Could you have Hypertension (High Blood Pressure) or a history of it?

September 5th – 11th is National know your numbers week. To encourage those over 40 to check their blood pressure and make an appointment to see a clinician if they have a high reading.

Over 40% of all strokes and heart attacks are associated with high blood pressure, which is the 3rd biggest risk factor for premature death and disability in England.

It is estimated that across Dorset as many as 83400 patients are undiagnosed, untreated, and therefore at increased risk of stroke or heart attack.

Across Dorset, by identifying those at risk we could potentially stop 1000’s of avoidable heart attack and strokes. As well as extending life, improving quality of life - and reducing the health burden for you and your loved ones.

Know your numbers week is a great opportunity to remind you to get your blood pressure checked!


A blood pressure test checks if your blood pressure is healthy, or if it's high or low. Blood pressure is the term used to describe the strength with which your blood pushes on the sides of your arteries as it's pumped around your body. Low blood pressure (hypotension) is not usually a problem, although it can cause dizziness and fainting in some people. High blood pressure (hypertension) can increase your risk of developing serious problems, such as heart attacks and strokes, if it's not treated. Having this quick test is the only way to find out what your blood pressure is – and it could save your life.

Blood pressure is recorded with 2 numbers:

  • The systolic pressure (higher number) is the force at which your heart pumps blood around your body.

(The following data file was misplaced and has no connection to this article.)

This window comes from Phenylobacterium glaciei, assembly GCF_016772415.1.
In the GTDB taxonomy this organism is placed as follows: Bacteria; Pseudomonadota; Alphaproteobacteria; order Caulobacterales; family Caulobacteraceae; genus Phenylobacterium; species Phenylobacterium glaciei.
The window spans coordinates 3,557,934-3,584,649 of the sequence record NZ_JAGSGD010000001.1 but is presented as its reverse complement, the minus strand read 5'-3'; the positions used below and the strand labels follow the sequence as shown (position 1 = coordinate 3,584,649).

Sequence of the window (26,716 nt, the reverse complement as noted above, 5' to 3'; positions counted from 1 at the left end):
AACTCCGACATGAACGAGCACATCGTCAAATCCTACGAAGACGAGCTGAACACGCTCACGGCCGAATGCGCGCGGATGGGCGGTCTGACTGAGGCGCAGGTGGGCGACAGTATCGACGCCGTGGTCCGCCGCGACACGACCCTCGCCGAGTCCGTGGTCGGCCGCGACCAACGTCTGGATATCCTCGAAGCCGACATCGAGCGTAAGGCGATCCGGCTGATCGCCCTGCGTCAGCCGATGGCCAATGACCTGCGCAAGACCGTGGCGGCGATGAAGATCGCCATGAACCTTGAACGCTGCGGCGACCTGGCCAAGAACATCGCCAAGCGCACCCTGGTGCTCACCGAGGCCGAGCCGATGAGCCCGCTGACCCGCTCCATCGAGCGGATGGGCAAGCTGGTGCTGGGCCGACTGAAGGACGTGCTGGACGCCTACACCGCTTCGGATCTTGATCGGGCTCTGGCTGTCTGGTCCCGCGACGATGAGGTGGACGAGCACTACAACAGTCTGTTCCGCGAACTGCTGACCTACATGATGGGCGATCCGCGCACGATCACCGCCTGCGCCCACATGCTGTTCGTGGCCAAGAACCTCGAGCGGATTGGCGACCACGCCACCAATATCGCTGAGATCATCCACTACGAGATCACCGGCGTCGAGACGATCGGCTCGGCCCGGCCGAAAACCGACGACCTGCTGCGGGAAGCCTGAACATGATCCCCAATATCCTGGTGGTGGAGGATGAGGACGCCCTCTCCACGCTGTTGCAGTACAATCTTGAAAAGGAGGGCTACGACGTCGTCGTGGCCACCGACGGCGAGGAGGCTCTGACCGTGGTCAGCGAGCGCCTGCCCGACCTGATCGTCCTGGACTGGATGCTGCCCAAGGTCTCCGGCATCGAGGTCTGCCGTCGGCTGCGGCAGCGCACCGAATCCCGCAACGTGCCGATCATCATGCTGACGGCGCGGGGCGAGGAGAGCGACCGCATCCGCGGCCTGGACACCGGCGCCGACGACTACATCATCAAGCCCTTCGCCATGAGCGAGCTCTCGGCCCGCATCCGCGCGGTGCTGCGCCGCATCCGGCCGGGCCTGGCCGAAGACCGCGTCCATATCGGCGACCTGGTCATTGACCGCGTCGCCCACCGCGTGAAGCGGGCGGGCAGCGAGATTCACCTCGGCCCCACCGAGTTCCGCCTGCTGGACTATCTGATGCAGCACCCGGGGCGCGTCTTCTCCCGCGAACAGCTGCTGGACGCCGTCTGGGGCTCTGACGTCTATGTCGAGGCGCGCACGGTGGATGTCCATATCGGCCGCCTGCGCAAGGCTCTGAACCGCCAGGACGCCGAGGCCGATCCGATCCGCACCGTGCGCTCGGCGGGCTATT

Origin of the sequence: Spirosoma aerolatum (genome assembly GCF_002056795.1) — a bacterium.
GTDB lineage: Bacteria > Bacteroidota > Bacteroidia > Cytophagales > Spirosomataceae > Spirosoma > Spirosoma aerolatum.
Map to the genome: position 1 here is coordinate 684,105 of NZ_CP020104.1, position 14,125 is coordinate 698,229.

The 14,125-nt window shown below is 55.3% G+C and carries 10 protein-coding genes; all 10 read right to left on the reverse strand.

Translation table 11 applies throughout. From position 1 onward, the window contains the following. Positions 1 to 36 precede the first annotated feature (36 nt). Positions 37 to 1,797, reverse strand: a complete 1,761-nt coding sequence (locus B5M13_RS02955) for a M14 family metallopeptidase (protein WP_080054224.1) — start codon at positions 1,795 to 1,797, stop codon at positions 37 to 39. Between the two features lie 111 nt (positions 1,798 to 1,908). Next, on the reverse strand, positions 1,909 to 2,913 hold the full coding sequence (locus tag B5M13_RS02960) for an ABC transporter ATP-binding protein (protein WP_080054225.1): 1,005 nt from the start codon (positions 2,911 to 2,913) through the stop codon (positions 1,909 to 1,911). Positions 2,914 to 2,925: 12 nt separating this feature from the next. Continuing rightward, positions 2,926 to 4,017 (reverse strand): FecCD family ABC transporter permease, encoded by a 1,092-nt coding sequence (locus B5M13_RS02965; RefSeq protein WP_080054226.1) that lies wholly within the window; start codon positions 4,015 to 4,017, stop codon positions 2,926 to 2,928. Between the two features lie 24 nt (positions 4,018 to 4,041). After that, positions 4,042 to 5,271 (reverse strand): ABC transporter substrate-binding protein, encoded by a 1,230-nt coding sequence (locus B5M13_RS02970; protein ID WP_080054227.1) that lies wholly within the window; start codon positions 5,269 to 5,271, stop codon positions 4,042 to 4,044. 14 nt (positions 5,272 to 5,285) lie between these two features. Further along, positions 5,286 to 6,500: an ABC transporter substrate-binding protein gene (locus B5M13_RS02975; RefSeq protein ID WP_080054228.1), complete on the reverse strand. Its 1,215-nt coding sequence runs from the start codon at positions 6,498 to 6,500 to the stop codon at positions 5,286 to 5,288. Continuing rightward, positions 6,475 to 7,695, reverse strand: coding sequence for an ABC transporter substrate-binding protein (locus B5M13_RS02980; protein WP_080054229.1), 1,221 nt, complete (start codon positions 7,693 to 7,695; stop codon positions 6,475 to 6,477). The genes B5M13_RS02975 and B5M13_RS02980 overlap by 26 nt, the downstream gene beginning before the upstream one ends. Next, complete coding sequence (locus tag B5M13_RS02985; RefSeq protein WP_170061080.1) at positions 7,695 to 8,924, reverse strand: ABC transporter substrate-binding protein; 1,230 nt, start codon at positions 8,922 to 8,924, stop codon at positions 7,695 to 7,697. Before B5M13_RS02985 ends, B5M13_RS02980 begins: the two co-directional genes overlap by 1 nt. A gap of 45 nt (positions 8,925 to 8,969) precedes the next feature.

• The diastolic pressure (lower number) is the resistance to the blood flow in the blood vessels. They're both measured in millimetres of mercury (mmHg).

As a general guide:

High blood pressure is considered to be 140/90mmHg or higher (or 150/90mmHg or higher if you're over 80)

Ideal blood pressure is usually considered to be between 90/60mmHg and 120/80mmHg

Blood pressure readings between 120/80mmHg and 140/90mmHg could mean you're at risk of developing high blood pressure if you do not take steps to keep your blood pressure under control


When and where to get your blood pressure tested

  • Local pharmacies – including Well Sherborne & Abbey Pharmacy will check your blood pressure.
  • You can buy a simple machine for you to test your own BP at home!
  • If you're over 40, you can have this test done as part of an NHS Health Check, which is offered to adults in England aged 40 to 74 every 5 years.
  • If you have already been diagnosed with high or low blood pressure, or you have a high risk of developing either, you may need more frequent checks of your blood pressure.
  • You can get your blood pressure tested with a nurse at your local GP surgery.

Hypertension is a very common long term condition which can be treated by lifestyle changes &/or medication. If your blood pressure is too high, it puts extra strain on your heart & blood vessels, this can lead to a heart attack or stroke, among other things, so it's very important to monitor your blood pressure yourself regularly. 

We recommend that you purchase a Blood Pressure machine to keep at home. You can purchase them from Boots, Argos & Amazon and they can be as little as £20. Choose a machine that measures your blood pressure at your upper arm, not your wrist or finger. Let your GP know that you are doing this.

If you have hypertension you will be called for an annual blood pressure review (we try to stagger these by birth month). When you are called, it is worth bringing a weeks worth of blood pressure readings with you to the appointment so that the Nurse can assess them, as, at times, when taken in surgery your BP can be alittle high just because you are worried about the appointment or have been rushing about. Please use an actual home blood pressure form to record your readings & average them. Here is a verified form: Home BP Monitor Diary  Unfortunately we cannot accept readings on scraps of paper.

If you are taking prescribed medication for your high blood pressure you will also need an annual blood test.

More information on Hypertension can be found here: Blood Pressure UK website


Published: Apr 27, 2022